19. Corydon says:

    1) Jerkius has a point. Yeah, BitTorrent has some legit uses. Yeah, there are a few people who ONLY use it for legitimate purposes. That’s how they stay in business: by skirting the law. But the vast majority of stuff that’s getting traded is pirated.

    2) My reading of the article was that Comcast wasn’t interfering with downloads, but just preventing people from flooding the upstream channel when others take stuff from them (I may be wrong). Now, I’m not a real geek, and I’m certainly not a lawyer, but that sure sounds like running a server to me, which is forbidden by the TOS for residential service.

    3) I think all the heavy BitTorrent users could vanish from Comcast’s userbase and Comcast would actually come out ahead. Yeah, they lose your $40 a month, but on the flip side, if you’re in the top 10% of users, that’s some big savings in bandwidth. I don’t think you’re going to pressure them that way.

    4) All that being said, Comcast has really shot themselves in the foot over this. They should have come right out and said what they’re doing, and why it’s good for the vast majority of their users (which it seems to be). Instead we get the denials, which just makes them look shady. Someone in PR needs to be fired.

  20. Buran says:

    @jerkius: Thank you for making unfounded assumptions about what other people are doing. Not. C’mon, you can do illegal things with http as well. So by your logic anyone who browses the web is a criminal.

  21. Leria says:

    I have to agree with Buran. jerkius is making a big assumption that what people download with Bittorrent is copyrighted works that they can get where they live.

    Personally, I limit myself to only downloading things that: 1. Aren’t available in the United States (Japanese games) and 2. Aren’t available at a fair price (most music, movies and games are not this, but I don’t download them because I would rather keep ANY popularity from them, to get the message through to the makers).

  22. Scortch says:

    I wonder if Comcast is getting a kickback from the RIAA and MPAA to do this? I mean we have already saw where the RIAA has hired outside help to do some nasty stuff.

    Yes, even though Sandvine is the creator of this software, it IS Comcast doing it as it’s their servers that’s running it.

    They are not throttling or blocking. It’s sabotaging the connection. Sending fake resets to each computer making it think the other end sent it, which aborts the p2p connection.

    That should be illegal. Pretending to be another computer in order to sabotage your connection.

    I don’t use Bit torrent and I know there is illegal activity going on on it, but there is also legit stuff going on and Comcast stooping to the level of scum to stop the illegal part isn’t right.

  23. anasa says:

    Anyone who plays World of Warcraft uses BitTorrent. Legally. Legitimately.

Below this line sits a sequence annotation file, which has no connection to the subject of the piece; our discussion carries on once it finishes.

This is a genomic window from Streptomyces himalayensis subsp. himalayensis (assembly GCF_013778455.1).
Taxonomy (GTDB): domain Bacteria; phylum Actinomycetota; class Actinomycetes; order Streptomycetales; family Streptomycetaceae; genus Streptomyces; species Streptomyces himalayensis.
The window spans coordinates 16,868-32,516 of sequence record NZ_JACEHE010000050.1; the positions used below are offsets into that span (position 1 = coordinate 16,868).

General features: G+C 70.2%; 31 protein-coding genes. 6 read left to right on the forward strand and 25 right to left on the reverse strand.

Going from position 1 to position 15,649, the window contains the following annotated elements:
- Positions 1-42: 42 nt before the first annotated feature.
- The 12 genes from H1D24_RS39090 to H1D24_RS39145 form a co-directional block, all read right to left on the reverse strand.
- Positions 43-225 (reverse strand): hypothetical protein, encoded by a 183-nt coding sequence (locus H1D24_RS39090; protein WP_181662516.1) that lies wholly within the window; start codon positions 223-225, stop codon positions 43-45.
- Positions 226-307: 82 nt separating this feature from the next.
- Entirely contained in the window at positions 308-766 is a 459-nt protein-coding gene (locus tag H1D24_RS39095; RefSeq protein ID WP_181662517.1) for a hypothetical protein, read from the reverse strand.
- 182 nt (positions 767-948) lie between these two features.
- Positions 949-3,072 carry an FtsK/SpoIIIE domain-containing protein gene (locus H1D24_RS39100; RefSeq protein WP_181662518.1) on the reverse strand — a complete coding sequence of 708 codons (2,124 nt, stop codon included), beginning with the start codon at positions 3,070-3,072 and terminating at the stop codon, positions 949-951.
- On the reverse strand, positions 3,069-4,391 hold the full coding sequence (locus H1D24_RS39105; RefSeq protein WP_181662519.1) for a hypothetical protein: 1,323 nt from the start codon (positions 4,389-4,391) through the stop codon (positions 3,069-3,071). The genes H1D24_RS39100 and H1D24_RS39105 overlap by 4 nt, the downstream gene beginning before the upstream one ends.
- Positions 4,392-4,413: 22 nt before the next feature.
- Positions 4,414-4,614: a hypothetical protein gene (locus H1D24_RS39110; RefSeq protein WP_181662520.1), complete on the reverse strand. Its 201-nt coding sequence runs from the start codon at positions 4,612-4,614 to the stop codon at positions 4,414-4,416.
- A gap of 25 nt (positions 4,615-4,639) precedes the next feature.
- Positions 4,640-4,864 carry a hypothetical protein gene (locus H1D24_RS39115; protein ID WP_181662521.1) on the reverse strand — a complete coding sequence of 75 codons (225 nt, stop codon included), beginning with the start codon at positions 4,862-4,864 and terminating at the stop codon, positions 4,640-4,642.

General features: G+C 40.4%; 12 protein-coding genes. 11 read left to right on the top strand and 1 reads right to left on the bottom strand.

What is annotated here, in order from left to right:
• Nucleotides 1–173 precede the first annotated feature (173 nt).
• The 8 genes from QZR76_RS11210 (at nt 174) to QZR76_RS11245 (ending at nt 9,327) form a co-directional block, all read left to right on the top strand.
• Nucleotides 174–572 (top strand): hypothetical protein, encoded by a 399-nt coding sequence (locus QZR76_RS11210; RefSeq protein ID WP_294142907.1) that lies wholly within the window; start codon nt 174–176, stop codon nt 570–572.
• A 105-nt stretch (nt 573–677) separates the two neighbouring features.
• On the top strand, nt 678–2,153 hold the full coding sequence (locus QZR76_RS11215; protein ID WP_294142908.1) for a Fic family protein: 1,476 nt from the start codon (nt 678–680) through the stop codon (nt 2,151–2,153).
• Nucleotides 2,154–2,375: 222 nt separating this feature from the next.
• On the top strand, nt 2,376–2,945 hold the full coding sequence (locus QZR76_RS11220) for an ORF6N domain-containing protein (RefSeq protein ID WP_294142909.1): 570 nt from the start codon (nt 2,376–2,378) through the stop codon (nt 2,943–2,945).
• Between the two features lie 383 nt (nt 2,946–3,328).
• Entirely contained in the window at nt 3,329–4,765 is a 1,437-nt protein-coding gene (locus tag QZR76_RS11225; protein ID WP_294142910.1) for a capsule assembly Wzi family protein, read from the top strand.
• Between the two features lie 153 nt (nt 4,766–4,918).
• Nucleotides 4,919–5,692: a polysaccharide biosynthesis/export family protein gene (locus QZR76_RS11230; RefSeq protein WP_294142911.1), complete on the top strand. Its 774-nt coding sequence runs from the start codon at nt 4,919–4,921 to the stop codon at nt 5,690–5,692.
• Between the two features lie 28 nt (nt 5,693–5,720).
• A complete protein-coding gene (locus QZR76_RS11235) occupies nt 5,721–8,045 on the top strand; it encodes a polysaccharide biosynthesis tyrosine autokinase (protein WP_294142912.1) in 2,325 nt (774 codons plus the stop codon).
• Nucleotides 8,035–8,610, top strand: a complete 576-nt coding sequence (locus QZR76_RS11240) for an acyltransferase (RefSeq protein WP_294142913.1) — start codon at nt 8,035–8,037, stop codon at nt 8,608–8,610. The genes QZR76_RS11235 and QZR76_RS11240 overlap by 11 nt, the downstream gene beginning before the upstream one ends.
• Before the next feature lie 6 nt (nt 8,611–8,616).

Blizzard uses BT technology to serve patches and updates.

    IF what you’re doing with BitTorrent is illegal, then Comcast/RIAA/MPAA should seek legal recourse, NOT fuck over the people who might be using it legit (WoW, Linux downloads). Especially since the people who use BitTorrent all the time will realize what’s going on, and take steps to end-run around it anyway.

    Bottom line, all Comcast is doing is pissing people off. They’re not actually gaining anything.

  24. LinearBob says:

    JERKIUS, Are you aware of Ubuntu Linux? One of the ways in which Ubuntu is distributed is via BitTorrent. My ISP (Sonic.net) allows a reasonable upload speed for their DSL service. I have limited my upload speed to 30 KBytes per second, maximum, so I won’t choke Sonic or anyone else. But please understand that my seeding Ubuntu Linux Desktop 7.10 is a way of helping others download a copy of the 695 MegaByte ISO image in a reasonable time. Downloading Ubuntu is the preferred method of distribution of software that is perfectly legal to distribute. So far, in the past few weeks, I have uploaded about 15 GigaBytes consisting of small pieces of of the ISO image of Ubuntu Linux Desktop 7.10, after I downloaded the 695.8 MegaBytes file for my own use.

    You might want to try Ubuntu for yourself. Just go to the Ubuntu web site and look for the Downloads page. On that page, look for the Ubuntu 7.10 Desktop BitTorrent. When you click on the link, you will download a small executable from the Ubuntu web page. When you run that executable, it will start downloading the 695.8 MegaByte ISO image file. When your download is complete, you can use your CD burner software to burn the ISO file to a CDROM. That disk will be a “Live CD” of the Ubuntu Linux 7.10 Desktop and you can use it to try Ubuntu before you install it, or you can use it to legally install Ubuntu Linux 7.10 Desktop into as many machines as you want.

    By the way, while you are downloading the ISO, you should know that you will also be “seeding” and uploading the parts of the ISO file you already have to others who do not yet have them. THIS activity is precisely what Comcast is blocking by sending their fake Reset messages.

    So what is so illegal about uploading a perfectly legal file, even at a slow speed, that Comcast has to poison the file transfer with fake Resets?

    I think you should think again about your relationship to your ISP. It seems to me that you must be happy being like a cow. Periodically you click on a “Purchase” button, type in a credit card number, a shipping address, a billing address, and then you click on OK.

    If on-line shopping is all there is in your life on the “Net”, than you and a dairy cow have a lot in common.